News / Americas

World Cup Warm-up Tournament Underway in Brazil

Tahiti's goalkeeper Mikael Roche celebrates during Confederations Cup soccer match in Rio de Janeiro, June 20, 2013
Tahiti's goalkeeper Mikael Roche celebrates during Confederations Cup soccer match in Rio de Janeiro, June 20, 2013
Mike Richman
All eyes in the football world are on Brazil, where eight countries are now competing in the Confederations Cup, a warm-up for next year's much-anticipated World Cup in Brazil.

The consensus Confederations Cup favorites are Brazil, winner of two straight championships, and Spain, the defending World Cup champion.  The other countries in the Confederations Cup, which will conclude at the end of this month, are Japan, Mexico, Italy, Tahiti, Nigeria and Uruguay.

FIFA President Sepp Blatter called the Confederations Cup the "tournament of the champions."

“It is really the champions cup because the champions of all continents are there," Blatter said.  "It will be a great, great tournament on the sporting point of view.  But for us it’s also important to have a look on the organization because there will be a lot of interest also from the international media, but also from our organizing committee, and I would say also Brazil, but it's also a very good rehearsal for us.”

Brazil's Paulinho (2nd R) celebrates with his teammates after scoring a goal during their Confederations Cup Group A soccer match against Japan at Estadio Nacional in Brasilia, June 15, 2013.Brazil's Paulinho (2nd R) celebrates with his teammates after scoring a goal during their Confederations Cup Group A soccer match against Japan at Estadio Nacional in Brasilia, June 15, 2013.
x
Brazil's Paulinho (2nd R) celebrates with his teammates after scoring a goal during their Confederations Cup Group A soccer match against Japan at Estadio Nacional in Brasilia, June 15, 2013.
Brazil's Paulinho (2nd R) celebrates with his teammates after scoring a goal during their Confederations Cup Group A soccer match against Japan at Estadio Nacional in Brasilia, June 15, 2013.
The Confederations Cup kicked off last week, with Brazil beating Japan, 3-0 at Mané Garrincha Stadium in Brasilia.

Brazil and Japan already are assured of a place in the World Cup.  Brazil gets an automatic spot because it is the host country, and Japan has qualified from the Asian zone, as have Australia, Iran and South Korea.

To Blatter, it is fitting that Brazil is hosting the Confederations Cup and the World Cup.  Football in Brazil is played perhaps with more passion and art than anywhere else.

“It is a multi-cultural country [that] will connect all the people, and in football there is no difference, no social level," Blatter said.  "Everybody is a fan of football, everybody knows best of the game.  They are the best players, they are the best coaches and the best referees.”

Blatter also gushed over Brazil’s burgeoning economy.
 
“It’s like a continent, 200 million people, it’s the sixth [largest] world economy, important economy," he said.  "They are part of this famous, famous group of the upcoming economies, BRICS it's called, Brazil and the others, South Africa is also in, where we have played the World Cup.  So Brazil is a powerhouse, not only a powerhouse in football, it’s a powerhouse in economy.”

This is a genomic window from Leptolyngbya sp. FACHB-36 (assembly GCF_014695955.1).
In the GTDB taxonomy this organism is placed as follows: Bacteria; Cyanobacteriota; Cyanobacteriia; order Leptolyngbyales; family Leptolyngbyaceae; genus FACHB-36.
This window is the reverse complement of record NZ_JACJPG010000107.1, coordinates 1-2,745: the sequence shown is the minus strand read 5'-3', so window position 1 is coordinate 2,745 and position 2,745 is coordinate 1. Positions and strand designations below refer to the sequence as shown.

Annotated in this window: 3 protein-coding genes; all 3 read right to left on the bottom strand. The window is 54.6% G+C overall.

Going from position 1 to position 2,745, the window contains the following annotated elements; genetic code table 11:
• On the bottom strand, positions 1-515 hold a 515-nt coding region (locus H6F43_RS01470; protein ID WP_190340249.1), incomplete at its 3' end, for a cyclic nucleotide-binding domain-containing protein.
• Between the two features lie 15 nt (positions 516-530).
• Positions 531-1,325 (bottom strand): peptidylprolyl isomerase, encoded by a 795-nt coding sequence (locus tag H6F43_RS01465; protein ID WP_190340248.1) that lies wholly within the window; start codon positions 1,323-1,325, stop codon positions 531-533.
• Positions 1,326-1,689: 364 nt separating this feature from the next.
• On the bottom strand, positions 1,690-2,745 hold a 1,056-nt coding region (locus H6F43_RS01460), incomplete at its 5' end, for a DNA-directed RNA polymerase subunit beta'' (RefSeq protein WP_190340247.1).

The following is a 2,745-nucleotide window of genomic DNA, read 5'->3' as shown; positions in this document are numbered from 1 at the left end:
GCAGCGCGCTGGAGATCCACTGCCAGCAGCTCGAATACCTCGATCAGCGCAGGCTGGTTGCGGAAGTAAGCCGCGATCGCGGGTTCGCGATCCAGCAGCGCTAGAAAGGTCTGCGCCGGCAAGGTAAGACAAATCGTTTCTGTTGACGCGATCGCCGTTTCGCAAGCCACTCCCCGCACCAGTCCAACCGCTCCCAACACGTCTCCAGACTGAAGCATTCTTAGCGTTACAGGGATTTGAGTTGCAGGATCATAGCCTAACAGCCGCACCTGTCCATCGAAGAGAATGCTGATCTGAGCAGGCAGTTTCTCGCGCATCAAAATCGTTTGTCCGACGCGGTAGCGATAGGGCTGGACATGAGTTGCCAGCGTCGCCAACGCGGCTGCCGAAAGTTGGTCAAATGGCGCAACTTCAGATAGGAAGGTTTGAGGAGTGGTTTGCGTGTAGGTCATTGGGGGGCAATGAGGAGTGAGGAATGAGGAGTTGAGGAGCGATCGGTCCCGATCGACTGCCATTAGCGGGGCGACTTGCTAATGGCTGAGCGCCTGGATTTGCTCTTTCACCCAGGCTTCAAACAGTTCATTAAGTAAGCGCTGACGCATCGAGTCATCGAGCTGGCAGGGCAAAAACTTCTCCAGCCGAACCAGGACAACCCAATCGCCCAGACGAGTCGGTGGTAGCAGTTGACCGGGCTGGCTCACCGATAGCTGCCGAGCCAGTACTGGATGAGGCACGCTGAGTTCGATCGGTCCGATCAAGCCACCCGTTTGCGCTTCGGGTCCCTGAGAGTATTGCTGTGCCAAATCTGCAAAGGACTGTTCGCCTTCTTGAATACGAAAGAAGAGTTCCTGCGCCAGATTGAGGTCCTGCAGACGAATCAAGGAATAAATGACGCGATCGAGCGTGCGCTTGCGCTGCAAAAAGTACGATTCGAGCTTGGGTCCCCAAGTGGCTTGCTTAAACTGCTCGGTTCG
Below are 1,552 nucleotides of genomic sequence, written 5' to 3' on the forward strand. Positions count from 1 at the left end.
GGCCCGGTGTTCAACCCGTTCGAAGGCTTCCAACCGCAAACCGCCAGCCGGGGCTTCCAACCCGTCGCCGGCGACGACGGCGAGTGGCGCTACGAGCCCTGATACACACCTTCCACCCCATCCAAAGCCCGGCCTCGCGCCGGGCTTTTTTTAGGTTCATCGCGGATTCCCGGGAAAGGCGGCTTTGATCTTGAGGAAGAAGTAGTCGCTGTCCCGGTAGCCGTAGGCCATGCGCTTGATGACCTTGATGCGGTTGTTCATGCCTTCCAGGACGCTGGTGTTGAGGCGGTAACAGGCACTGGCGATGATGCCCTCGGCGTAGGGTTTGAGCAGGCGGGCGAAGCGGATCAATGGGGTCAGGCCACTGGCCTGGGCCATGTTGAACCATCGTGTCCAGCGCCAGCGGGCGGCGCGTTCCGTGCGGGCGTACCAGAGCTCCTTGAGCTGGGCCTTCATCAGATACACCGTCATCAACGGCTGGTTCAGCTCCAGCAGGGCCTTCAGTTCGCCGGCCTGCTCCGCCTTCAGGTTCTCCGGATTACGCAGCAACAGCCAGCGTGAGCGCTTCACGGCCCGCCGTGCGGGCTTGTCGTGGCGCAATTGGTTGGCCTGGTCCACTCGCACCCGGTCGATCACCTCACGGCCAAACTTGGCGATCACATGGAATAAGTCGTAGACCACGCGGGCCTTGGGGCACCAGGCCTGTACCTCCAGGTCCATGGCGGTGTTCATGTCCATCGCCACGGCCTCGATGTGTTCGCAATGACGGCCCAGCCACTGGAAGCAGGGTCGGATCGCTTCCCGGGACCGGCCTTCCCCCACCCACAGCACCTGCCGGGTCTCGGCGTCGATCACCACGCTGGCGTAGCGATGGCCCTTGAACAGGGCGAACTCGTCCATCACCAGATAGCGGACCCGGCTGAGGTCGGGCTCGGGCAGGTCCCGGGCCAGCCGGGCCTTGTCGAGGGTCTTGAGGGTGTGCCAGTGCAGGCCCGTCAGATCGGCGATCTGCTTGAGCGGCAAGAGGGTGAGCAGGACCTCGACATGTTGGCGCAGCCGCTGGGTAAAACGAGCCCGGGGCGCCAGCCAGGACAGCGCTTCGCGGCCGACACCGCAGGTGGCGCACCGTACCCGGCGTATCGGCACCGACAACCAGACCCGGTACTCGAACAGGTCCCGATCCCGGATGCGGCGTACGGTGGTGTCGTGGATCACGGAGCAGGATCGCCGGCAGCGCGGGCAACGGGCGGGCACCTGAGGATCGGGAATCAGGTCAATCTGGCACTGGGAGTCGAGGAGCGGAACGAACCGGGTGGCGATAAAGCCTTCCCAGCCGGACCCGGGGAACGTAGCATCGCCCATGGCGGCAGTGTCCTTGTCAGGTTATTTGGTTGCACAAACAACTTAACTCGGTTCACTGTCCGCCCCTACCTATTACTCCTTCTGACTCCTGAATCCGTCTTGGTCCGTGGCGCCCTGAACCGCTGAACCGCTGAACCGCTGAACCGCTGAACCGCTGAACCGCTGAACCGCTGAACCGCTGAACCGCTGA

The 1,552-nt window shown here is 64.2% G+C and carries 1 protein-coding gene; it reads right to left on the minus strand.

The Confederations Cup is being played in six Brazilian cities, and Blatter is hoping to see a strong show of sportsmanship.

“Play fair with respect and please, please don’t give us problems with racism or discrimination," Blatter said.  "Let’s show the world through the World Cup qualification now that really, really in football we are on the right track, and we can show the world there can be a very high level competition, very tough competition, but in the spirit of fair play.”

Dissension, however, has surfaced off the field.  In protests that have spread across Brazil in the past week, demonstrators are voicing anger at the government, in part, for investing billions of dollars in stadiums and other projects for the Confederations Cup, the World Cup and the 2016 Olympics, which are also in Brazil.

The Confederations Cup continues through the championship match in Rio de Janeiro on June 30.

You May Like

Photogallery US Nurse ‘Cured of Ebola,’ NIH Says

Nina Pham, Texas nurse who treated first Ebola patient in US, received no experimental drugs; WHO expects vaccine surge in 2015 More

Video Islamic State Militants Encroach on Baghdad

Iraqi capital not under ‘imminent threat,’ US military says, amid worries about foothold More

Video Hong Kong Protesters Focus on Holding Volatile Mong Kok

Activists say holding Mong Kok is key to their movement's success, despite confrontations with angry residents and police More

Featured Videos

Your JavaScript is turned off or you have an old version of Adobe's Flash Player. Get the latest Flash player.
After Decades of Pressure, Luxembourg Drops Bank Secrecy Rulesi
X
October 21, 2014 12:20 AM
European Union finance ministers have reached a breakthrough agreement that will make it more difficult for tax cheats to hide their money. The new legislation, which had been blocked for years by countries with a reputation as tax havens, was approved last week after Luxembourg and Austria agreed to lift their vetoes. But as Mil Arcega reports, it doesn’t mean tax cheats have run out of places to keep their money hidden.
Video

Video After Decades of Pressure, Luxembourg Drops Bank Secrecy Rules

European Union finance ministers have reached a breakthrough agreement that will make it more difficult for tax cheats to hide their money. The new legislation, which had been blocked for years by countries with a reputation as tax havens, was approved last week after Luxembourg and Austria agreed to lift their vetoes. But as Mil Arcega reports, it doesn’t mean tax cheats have run out of places to keep their money hidden.
Video